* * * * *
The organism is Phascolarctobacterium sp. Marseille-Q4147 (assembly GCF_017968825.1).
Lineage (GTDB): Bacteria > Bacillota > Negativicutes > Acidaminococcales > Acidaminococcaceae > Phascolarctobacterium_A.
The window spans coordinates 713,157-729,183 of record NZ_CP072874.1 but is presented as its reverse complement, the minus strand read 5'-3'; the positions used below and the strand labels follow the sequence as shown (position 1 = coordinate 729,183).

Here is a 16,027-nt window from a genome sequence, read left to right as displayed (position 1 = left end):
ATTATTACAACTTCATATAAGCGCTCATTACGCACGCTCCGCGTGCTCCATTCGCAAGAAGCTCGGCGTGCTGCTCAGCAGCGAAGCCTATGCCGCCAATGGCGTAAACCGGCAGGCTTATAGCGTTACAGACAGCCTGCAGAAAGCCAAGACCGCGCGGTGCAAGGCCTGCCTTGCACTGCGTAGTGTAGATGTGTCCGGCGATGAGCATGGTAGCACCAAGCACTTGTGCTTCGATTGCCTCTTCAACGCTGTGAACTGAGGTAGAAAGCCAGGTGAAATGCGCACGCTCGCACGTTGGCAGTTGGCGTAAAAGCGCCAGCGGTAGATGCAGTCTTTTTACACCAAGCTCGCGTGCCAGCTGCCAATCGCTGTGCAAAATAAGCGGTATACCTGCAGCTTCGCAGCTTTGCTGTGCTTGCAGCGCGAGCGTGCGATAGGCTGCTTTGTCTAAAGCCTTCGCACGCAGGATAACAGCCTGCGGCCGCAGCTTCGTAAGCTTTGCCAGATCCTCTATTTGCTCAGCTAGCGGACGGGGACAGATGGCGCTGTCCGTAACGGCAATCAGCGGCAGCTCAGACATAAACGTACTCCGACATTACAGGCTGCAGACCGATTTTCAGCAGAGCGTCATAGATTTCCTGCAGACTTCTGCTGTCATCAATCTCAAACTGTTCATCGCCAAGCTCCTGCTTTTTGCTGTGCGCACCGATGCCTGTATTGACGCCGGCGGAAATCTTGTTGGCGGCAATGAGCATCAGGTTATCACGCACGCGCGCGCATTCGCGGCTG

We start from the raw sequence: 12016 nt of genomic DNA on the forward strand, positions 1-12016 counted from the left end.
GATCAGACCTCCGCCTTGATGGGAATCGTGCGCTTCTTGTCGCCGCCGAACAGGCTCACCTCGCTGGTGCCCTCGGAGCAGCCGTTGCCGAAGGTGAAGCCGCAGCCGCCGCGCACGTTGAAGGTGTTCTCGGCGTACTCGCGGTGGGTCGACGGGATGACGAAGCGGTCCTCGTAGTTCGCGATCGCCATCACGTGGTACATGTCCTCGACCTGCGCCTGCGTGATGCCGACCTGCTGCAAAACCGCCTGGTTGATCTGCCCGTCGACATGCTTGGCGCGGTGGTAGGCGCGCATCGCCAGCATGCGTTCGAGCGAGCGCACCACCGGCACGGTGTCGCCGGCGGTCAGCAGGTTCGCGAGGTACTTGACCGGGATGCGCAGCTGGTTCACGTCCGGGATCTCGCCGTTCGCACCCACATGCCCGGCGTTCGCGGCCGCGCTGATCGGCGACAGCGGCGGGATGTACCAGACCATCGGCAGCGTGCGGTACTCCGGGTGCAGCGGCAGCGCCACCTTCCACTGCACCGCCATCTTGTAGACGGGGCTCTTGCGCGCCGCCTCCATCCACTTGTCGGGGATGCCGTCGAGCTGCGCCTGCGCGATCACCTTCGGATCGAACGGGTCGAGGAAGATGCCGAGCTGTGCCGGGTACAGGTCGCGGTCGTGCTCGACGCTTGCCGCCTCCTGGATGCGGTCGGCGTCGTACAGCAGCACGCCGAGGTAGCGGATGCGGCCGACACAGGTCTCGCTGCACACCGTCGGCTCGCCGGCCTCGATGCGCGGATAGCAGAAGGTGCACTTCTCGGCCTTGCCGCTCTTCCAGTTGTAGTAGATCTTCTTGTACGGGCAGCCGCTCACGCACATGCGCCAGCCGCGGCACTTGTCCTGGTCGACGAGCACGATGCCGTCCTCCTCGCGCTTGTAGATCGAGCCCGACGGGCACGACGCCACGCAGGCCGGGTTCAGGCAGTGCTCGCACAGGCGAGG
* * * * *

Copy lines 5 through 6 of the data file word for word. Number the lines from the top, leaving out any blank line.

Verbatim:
ATTATTACAACTTCATATAAGCGCTCATTACGCACGCTCCGCGTGCTCCATTCGCAAGAAGCTCGGCGTGCTGCTCAGCAGCGAAGCCTATGCCGCCAATGGCGTAAACCGGCAGGCTTATAGCGTTACAGACAGCCTGCAGAAAGCCAAGACCGCGCGGTGCAAGGCCTGCCTTGCACTGCGTAGTGTAGATGTGTCCGGCGATGAGCATGGTAGCACCAAGCACTTGTGCTTCGATTGCCTCTTCAACGCTGTGAACTGAGGTAGAAAGCCAGGTGAAATGCGCACGCTCGCACGTTGGCAGTTGGCGTAAAAGCGCCAGCGGTAGATGCAGTCTTTTTACACCAAGCTCGCGTGCCAGCTGCCAATCGCTGTGCAAAATAAGCGGTATACCTGCAGCTTCGCAGCTTTGCTGTGCTTGCAGCGCGAGCGTGCGATAGGCTGCTTTGTCTAAAGCCTTCGCACGCAGGATAACAGCCTGCGGCCGCAGCTTCGTAAGCTTTGCCAGATCCTCTATTTGCTCAGCTAGCGGACGGGGACAGATGGCGCTGTCCGTAACGGCAATCAGCGGCAGCTCAGACATAAACGTACTCCGACATTACAGGCTGCAGACCGATTTTCAGCAGAGCGTCATAGATTTCCTGCAGACTTCTGCTGTCATCAATCTCAAACTGTTCATCGCCAAGCTCCTGCTTTTTGCTGTGCGCACCGATGCCTGTATTGACGCCGGCGGAAATCTTGTTGGCGGCAATGAGCATCAGGTTATCACGCACGCGCGCGCATTCGCGGCTG

We start from the raw sequence: 12016 nt of genomic DNA on the forward strand, positions 1-12016 counted from the left end.